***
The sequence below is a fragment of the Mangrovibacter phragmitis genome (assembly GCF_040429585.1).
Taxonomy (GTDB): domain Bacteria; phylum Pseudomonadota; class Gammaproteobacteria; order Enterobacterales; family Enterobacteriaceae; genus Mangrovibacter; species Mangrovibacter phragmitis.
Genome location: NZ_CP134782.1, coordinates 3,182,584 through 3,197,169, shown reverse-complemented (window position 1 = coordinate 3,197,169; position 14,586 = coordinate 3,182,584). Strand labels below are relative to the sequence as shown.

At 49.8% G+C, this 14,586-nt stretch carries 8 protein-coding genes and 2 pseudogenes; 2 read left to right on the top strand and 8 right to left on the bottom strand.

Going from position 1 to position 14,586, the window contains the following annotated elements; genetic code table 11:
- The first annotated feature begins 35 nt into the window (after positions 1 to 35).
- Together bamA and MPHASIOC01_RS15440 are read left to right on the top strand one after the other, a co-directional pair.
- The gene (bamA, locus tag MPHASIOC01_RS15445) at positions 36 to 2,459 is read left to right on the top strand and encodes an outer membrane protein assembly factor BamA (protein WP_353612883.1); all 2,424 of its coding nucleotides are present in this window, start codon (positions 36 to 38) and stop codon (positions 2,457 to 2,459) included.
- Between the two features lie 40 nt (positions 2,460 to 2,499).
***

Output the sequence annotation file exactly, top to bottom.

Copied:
The sequence below is a fragment of the Mangrovibacter phragmitis genome (assembly GCF_040429585.1).
Taxonomy (GTDB): domain Bacteria; phylum Pseudomonadota; class Gammaproteobacteria; order Enterobacterales; family Enterobacteriaceae; genus Mangrovibacter; species Mangrovibacter phragmitis.
Genome location: NZ_CP134782.1, coordinates 3,182,584 through 3,197,169, shown reverse-complemented (window position 1 = coordinate 3,197,169; position 14,586 = coordinate 3,182,584). Strand labels below are relative to the sequence as shown.

At 49.8% G+C, this 14,586-nt stretch carries 8 protein-coding genes and 2 pseudogenes; 2 read left to right on the top strand and 8 right to left on the bottom strand.

Going from position 1 to position 14,586, the window contains the following annotated elements; genetic code table 11:
- The first annotated feature begins 35 nt into the window (after positions 1 to 35).
- Together bamA and MPHASIOC01_RS15440 are read left to right on the top strand one after the other, a co-directional pair.
- The gene (bamA, locus tag MPHASIOC01_RS15445) at positions 36 to 2,459 is read left to right on the top strand and encodes an outer membrane protein assembly factor BamA (protein WP_353612883.1); all 2,424 of its coding nucleotides are present in this window, start codon (positions 36 to 38) and stop codon (positions 2,457 to 2,459) included.
- Between the two features lie 40 nt (positions 2,460 to 2,499).